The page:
Indocyanine green (ICG) videoangiography (VA) in cerebral aneurysm surgery allows confirmation of blood flow in parent, branching, and perforating vessels as well as assessment of remnant aneurysm parts after clip application. A retrospective analysis and review of the literature were conducted to determine the current essential advantages of ICG-VA in aneurysm surgery.
The authors retrospectively evaluated all aneurysm cases treated with the aid of intraoperative ICG-VA at a single institution between 2007 and 2013. They also analyzed the literature published since the initial description of ICG-VA in 2003.
Two hundred forty-six procedures were performed in 232 patients harboring 295 aneurysms. The patients, whose mean age was 54 years, consisted of 159 women and 73 men. One hundred twenty-four surgeries were performed after subarachnoid hemorrhage, and 122 were performed for incidental aneurysms. Single aneurysms were clipped in 185 patients, and multiple aneurysms were clipped in 47 (mean aneurysm diameter 6.9 mm, range 2–40 mm). No complications associated with ICG-VA occurred. Intraoperative microvascular Doppler ultrasonography was performed before ICG-VA in all patients, and postoperative digital subtraction angiography (DSA) studies were available in 121 patients (52.2%) for retrospective comparative analysis. In 22 (9%) of 246 procedures, the clip position was modified intraoperatively as a consequence of ICG-VA. Stenosis of the parent vessels (16 procedures) or occlusion of the perforators (6 procedures), not detected by micro-Doppler ultrasonography, were the most common problems demonstrated on ICG-VA. In another 11 procedures (4.5%), residual perfusion of the aneurysm was observed and one or more additional clips were applied. Vessel stenosis or a compromised perforating artery occurred independent of aneurysm location and was about equally common in middle cerebral artery and anterior communicating artery aneurysms. In 2 procedures (0.8%), aneurysm puncture revealed residual blood flow within the lesion, which had not been detected by the ICG-VA. In the postoperative DSA studies, unexpected small (< 2 mm) aneurysm neck remnants, which had not been detected on intraoperative ICG-VA, were found in 11 (9.1%) of 121 patients. However, these remnants remained without consequence except in 1 patient with a 6-mm residual aneurysm dome, which was subsequently embolized with coils.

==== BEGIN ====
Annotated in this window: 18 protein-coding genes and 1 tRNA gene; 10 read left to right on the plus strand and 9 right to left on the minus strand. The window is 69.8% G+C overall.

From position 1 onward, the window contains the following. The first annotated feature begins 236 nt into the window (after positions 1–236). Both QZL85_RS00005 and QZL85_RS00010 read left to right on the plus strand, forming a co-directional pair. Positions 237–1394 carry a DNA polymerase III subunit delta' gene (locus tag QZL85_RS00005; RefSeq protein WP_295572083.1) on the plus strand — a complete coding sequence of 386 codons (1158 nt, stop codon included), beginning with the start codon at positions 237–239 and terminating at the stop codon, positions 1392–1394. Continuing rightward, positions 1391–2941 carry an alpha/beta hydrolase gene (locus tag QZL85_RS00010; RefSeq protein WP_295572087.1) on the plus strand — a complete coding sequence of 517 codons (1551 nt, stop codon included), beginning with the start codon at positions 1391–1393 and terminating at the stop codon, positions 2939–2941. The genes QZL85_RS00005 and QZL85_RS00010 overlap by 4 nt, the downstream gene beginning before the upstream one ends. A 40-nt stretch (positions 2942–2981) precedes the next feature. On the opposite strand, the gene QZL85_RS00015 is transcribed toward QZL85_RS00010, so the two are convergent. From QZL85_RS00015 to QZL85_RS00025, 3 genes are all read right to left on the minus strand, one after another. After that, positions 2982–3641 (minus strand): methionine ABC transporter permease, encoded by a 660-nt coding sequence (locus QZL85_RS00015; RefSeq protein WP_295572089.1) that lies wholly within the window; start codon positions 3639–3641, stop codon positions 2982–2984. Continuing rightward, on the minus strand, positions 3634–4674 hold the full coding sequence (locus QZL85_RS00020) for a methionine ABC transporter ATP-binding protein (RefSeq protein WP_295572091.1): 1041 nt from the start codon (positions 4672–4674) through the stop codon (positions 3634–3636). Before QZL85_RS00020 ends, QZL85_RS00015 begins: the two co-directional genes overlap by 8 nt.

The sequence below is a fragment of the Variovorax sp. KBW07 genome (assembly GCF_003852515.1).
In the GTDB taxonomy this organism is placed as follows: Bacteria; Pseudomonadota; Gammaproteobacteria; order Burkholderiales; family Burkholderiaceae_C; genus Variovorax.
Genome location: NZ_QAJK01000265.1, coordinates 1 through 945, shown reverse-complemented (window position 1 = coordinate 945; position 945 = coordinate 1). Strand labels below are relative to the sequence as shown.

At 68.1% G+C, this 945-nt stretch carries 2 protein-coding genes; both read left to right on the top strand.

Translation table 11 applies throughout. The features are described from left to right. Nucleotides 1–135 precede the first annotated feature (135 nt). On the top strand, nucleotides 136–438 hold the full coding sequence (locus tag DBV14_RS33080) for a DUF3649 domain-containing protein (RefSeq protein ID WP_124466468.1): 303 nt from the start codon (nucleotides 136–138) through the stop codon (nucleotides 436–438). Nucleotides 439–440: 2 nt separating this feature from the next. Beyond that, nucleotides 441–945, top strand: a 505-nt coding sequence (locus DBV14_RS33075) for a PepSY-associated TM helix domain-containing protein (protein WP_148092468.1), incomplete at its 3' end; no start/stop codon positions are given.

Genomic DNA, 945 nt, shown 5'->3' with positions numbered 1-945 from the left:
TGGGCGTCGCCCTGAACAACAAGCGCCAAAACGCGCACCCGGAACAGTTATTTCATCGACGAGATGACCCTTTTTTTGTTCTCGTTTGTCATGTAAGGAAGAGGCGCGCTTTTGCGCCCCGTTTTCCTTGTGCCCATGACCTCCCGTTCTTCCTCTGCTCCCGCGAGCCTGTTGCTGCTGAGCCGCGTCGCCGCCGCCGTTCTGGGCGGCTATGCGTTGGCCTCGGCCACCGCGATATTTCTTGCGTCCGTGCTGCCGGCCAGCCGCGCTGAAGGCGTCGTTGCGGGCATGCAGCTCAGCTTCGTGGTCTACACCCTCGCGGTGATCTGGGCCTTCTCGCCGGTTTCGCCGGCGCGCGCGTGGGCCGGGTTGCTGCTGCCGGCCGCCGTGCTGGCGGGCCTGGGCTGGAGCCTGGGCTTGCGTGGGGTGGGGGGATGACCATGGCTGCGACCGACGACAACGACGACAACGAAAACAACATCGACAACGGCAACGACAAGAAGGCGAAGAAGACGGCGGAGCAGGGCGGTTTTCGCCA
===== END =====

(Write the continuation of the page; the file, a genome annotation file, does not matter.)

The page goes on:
In a large cohort of consecutive patients, ICG-VA proved to be a helpful intraoperative tool and led to a significant intraoperative clip modification rate of 15%. However, small, < 2-mm-wide neck remnants and a 6-mm residual aneurysm were missed by intraoperative ICG-VA in up to 10% of patients. Results in this study confirm that DSA is indispensable for postoperative quality assessment in complex aneurysm surgery.